Unveiled

Unveiled

by Courtney Milan

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Product Details

ISBN-13: 9781532819179
Publisher: CreateSpace Publishing
Publication date: 04/19/2016
Series: Courtney Milan's Turner Series , #1
Pages: 366
Sales rank: 1,023,202
Product dimensions: 5.00(w) x 8.00(h) x 0.82(d)

About the Author

Courtney Milan lives in the Pacific Northwest with her husband, an exuberant dog, and an attack cat. Before she started writing historical romance, Courtney experimented with various occupations, none of which stuck. Now, when she's not reading (lots), writing (lots), or sleeping (not enough), she can be found in the vicinity of a classroom.


You can learn more about Courtney at http://www.courtneymilan.com.

Read an Excerpt

Somerset, August 1837

So this was how it felt to be a conquering hero.

Ash Turner—once plain Mr. Turner; now, so long as fate stayed Parliament's hand, the future Duke of Parford—sat back on his horse as he reached the crest of the hill.

The estate he would inherit was laid out in the valley before him. Stone walls and green hedges hugged the curves of the limestone hill where his horse stood, breaking the brilliant apple-green growth of high summer into gentle, rolling squares of patchwork. A small cottage stood to the side of the road. He could hear the hushed whispers of the farm children, who had crept out to gawk at him as he passed.

Over the past few months, he'd become accustomed to being gawked at.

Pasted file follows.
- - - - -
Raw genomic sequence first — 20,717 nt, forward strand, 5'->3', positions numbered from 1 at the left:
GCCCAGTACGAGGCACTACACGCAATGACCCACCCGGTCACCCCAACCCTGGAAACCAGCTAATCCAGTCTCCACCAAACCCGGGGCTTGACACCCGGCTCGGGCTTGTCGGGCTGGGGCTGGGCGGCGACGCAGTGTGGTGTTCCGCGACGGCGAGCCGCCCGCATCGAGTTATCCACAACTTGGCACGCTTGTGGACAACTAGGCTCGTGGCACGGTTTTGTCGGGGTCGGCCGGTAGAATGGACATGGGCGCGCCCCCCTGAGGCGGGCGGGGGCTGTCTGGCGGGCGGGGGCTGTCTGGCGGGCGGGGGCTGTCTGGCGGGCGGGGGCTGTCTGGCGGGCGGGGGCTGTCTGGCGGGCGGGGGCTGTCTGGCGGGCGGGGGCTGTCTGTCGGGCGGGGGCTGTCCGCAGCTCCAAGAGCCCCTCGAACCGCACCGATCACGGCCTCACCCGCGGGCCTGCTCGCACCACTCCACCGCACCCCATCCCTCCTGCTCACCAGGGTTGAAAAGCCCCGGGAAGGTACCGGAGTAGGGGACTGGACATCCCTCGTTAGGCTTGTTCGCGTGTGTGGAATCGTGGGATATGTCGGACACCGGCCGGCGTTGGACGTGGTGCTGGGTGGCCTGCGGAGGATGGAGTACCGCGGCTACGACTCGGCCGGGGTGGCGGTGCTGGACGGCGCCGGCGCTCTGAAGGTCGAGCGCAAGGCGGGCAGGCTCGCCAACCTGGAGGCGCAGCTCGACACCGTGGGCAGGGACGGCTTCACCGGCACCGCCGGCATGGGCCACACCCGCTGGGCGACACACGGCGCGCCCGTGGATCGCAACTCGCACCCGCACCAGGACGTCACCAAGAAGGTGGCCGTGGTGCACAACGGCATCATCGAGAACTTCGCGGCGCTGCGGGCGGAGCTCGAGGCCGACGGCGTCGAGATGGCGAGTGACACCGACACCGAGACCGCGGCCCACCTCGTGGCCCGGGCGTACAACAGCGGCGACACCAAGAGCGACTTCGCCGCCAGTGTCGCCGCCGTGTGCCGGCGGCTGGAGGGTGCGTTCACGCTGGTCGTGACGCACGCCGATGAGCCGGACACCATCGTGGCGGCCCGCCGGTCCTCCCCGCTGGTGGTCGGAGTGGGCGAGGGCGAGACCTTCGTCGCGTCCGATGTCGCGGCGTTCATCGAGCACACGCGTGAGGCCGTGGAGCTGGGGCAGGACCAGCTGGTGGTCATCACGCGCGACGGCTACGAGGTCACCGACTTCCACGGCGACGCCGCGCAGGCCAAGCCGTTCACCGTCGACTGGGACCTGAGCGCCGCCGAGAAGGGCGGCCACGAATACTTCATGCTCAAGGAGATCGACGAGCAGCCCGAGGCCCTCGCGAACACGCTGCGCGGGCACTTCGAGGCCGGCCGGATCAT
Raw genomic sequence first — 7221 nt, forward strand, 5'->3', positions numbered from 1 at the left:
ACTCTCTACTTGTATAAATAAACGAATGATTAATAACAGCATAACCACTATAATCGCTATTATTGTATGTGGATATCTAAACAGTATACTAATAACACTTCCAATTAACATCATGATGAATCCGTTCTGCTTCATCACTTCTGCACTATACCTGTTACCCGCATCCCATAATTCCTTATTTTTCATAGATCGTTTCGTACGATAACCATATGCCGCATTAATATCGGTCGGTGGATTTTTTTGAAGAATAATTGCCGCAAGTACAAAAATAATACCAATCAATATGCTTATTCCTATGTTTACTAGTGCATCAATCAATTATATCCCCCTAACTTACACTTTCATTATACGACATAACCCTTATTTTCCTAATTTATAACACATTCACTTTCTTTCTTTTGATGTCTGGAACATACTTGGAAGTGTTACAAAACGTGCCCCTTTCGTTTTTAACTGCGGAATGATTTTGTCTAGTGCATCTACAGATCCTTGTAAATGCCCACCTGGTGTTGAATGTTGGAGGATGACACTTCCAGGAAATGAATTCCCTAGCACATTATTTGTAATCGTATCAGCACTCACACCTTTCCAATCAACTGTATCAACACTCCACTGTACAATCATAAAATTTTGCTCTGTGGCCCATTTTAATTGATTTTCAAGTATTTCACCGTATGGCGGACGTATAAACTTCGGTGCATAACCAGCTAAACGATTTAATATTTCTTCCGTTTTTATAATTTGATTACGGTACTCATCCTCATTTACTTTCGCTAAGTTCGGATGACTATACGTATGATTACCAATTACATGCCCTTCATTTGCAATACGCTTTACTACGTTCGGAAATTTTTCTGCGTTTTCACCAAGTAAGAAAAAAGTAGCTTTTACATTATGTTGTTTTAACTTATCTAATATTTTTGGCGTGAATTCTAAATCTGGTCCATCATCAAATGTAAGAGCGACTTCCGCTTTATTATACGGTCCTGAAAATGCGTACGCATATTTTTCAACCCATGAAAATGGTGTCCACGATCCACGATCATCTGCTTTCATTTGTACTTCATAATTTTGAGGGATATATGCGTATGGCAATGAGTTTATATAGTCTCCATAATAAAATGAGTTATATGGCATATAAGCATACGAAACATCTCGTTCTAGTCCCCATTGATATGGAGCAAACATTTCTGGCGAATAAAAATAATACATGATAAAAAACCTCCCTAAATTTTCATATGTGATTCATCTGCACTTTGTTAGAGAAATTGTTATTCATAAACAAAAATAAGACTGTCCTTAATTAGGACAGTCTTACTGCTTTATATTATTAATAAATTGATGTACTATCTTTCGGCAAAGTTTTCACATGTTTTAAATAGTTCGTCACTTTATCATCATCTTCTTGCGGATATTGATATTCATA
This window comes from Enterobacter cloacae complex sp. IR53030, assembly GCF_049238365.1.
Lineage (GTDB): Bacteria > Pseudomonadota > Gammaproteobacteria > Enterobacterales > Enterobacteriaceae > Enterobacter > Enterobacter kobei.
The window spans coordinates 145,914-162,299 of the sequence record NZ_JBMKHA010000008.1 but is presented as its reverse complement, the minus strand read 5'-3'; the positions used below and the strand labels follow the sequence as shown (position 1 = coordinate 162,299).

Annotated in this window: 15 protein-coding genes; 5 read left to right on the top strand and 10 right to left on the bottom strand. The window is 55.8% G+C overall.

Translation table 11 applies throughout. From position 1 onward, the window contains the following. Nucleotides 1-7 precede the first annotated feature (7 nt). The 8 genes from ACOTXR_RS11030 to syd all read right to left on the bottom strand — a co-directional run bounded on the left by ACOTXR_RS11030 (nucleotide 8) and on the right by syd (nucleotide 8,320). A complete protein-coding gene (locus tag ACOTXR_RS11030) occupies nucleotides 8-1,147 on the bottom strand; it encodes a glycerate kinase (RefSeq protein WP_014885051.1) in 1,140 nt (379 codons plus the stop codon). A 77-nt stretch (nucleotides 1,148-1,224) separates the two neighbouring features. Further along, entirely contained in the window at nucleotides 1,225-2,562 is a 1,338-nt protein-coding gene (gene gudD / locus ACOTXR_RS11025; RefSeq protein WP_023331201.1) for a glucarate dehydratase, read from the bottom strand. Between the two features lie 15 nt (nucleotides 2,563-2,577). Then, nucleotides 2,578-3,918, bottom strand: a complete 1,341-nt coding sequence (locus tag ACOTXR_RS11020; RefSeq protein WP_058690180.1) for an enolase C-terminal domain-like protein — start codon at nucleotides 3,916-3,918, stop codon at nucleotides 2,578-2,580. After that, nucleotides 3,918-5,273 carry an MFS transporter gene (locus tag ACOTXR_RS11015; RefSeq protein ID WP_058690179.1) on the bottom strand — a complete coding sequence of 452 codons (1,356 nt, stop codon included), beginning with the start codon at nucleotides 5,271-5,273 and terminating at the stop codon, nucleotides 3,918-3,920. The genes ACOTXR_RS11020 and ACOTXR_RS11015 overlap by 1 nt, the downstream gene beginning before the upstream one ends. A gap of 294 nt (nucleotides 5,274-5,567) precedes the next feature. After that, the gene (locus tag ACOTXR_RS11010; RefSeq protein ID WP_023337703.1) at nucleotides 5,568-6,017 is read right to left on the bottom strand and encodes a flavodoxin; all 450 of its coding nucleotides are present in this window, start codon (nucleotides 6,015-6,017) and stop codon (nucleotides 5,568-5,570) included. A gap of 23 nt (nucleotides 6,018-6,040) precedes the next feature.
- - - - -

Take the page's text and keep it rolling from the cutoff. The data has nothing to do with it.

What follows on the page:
Behind him, his younger brother's steed stamped and came to a halt. From this high vantage point, they could see Parford Manor—an impressive four-story, five-winged affair, its brilliant windows glittering in the sunlight. Undoubtedly, someone had set a servant to watch for his arrival. In a few moments, the staff would spill out onto the front steps, arranging themselves in careful lines, ready to greet the man who would be their master.

The man who'd stolen a dukedom.

A smile played over Ash's face. Once he inherited, nobody would gainsay him.

"You don't have to do this." The words came from behind him.

Nobody, that was, except his little brother.

Ash turned in the saddle. Mark was facing forwards, looking at the manor below with an abstracted expression. That detached focus made him look simultaneously old, as if he deserved an elder's beard to go with that inexplicable wisdom, and yet still unaccountably boyish.

"It's not right." Mark's voice was barely audible above the wind that whipped at Ash's collar.

Mark was seven years younger than Ash, which made him by most estimations firmly an adult. But despite all that Mark had experienced, he had somehow managed to retain an aura of almost painful purity. He was the opposite of Ash—blond, where Ash's hair was dark; slim, where Ash's shoulders had broadened with years of labor. But most of all, Mark seemed profoundly, sacredly innocent, where Ash felt tired and profane. Perhaps that was why the last thing Ash wanted to do in his moment of victory was to hash through the ethics.

Ash shook his head. "You asked me to find you a quiet country home for these last weeks of summer, so you might work in peace." He spread his arms, palms up. "Well. Here you are."

Down in the valley, the first ranks of servants had begun to gather, jockeying for position on the wide steps leading up to the massive front doors.

Mark shrugged, as if this evidence of prosperity meant nothing to him. "A house back in Shepton Mallet would have done."

A tight knot formed in Ash's stomach. "You're not going back to Shepton Mallet. You're never going back there. Do you suppose I would simply kick you from a carriage at Market Cross and let you disappear for the summer?"